Sunshine Coast police officer Mark Barclay doesn’t remember the earth giving way or falling 15 metres to the rocks below, but his family says his actions saved his four-year-old son’s life.
It was just after Christmas 2021 when the accident played out in front of horrified relatives on what was meant to be a joyous walk along a marked path to see a waterfall while on holiday in Tasmania.
“I was holding my little fellow’s hand when the ground gave way and apparently I just pushed him and my brother was close enough to grab him when I started to fall with the ground,” Senior Constable Barclay said.
“I don’t have any memory of the fall — I remember the picnic beforehand and then I remember waking up in hospital.
“I’ve been told it was a pretty big operation even to get me out of there.
“The helicopter couldn’t get in, the doctor had to be dropped and then ambos, firefighters and my brothers had to carry me out through the riverbed.”
‘No guarantee’ during coma
Senior Constable Barclay returned to light duties on the Sunshine Coast last month.
It has been a long and arduous year of recuperation since he woke up in hospital after spending all of January in a coma.
Senior Constable Barclay said his skull had fractured into 20 pieces, he had shattered both his kneecaps and broken his leg.
“The doctors had told my family that basically, there was no guarantee I was going to wake up from the coma,” he said.
“If I did, I could have been totally out of it and sitting in the corner not knowing who anyone was.”
Senior Constable Barclay remembers waking up in the intensive care and high dependency unit in Hobart after five weeks of surgeries to piece him back together.
“My legs were in braces,” he said.
“I couldn’t walk for pretty much another month.”
Blue family steps up
While his relatives sat by his side, Senior Constable Barclay’s “blue family” of Queensland Police Service employees supported him from afar by raising thousands of dollars for accommodation and supplies.
“We were only meant to be there for two weeks and we were there for two months down in Tassie, so there was a lot of costs involved,” he said.
More than $50,000 was raised for the family over several charity events, including a 24-hour swim-a-thon, a gala night and raffles and auctions.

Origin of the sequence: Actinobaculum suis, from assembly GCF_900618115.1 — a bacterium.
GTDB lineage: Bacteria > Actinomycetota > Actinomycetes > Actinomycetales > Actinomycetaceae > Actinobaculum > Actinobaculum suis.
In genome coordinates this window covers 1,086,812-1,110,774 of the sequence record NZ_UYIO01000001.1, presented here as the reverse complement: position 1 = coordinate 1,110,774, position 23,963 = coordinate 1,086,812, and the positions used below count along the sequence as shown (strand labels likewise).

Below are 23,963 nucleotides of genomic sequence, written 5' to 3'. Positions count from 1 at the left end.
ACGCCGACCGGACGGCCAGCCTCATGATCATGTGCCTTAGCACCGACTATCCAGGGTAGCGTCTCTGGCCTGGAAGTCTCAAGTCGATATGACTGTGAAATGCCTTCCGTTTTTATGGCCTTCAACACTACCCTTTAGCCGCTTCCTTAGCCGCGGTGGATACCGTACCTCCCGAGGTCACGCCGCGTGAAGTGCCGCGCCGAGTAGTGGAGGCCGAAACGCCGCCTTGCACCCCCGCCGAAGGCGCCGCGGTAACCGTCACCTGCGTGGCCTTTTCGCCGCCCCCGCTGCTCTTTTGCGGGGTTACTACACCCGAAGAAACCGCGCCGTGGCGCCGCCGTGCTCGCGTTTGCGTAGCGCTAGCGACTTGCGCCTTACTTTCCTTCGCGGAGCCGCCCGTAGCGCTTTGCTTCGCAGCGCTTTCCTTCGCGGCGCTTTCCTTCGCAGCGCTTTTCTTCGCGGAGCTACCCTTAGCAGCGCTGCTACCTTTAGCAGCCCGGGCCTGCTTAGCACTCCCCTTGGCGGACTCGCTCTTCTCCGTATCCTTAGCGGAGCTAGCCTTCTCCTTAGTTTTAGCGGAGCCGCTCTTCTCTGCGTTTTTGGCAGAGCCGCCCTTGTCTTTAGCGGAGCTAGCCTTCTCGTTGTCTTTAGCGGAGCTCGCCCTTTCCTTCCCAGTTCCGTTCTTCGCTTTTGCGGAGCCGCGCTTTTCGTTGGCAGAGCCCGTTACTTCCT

“It was amazing to help me with all the medical expenses and my wife had to take the first six months off of the year to look after me,” Senior Constable Barclay said.
“We would’ve really, really struggled without it.”
During his months in hospital, physical and psychological tests and rehabilitation, Senior Constable Barclay had a clear goal in his mind.
“From the moment I woke up from a coma, I just always thought I was going to get back to where I was before the accident,” he said.
Sunshine Coast Acting District Superintendent Paul Ready said Senior Constable Barclay was a valuable member of the tactical crime squad.
“He’s an exceptional young lad,” Acting District Superintendent Ready said.
“He’s on a road to recovery and he looks great.”
Decorated for service
At the annual Sunshine Coast Police District awards this week Senior Constable Barclay received two medals for 15 years of service and the Assistant Commissioner’s Certificate of Appreciation for helping extinguish a house fire while off duty.
“It was great to see him come and get his awards and particularly that commissioner’s certificate, it took a lot of courage for him to do that,” Acting District Superintendent Ready said.
Senior Constable Barclay said he was focused on passing physical examinations so he could return to his regular duties.
“The future goal is to back to full-time work — hopefully I won’t be too much longer, I’m just waiting on my knees now,” Senior constable Barclay said.
“I just had a surgery to take all the wires out recently, so that’s pretty much the only thing holding me out from going back to work.”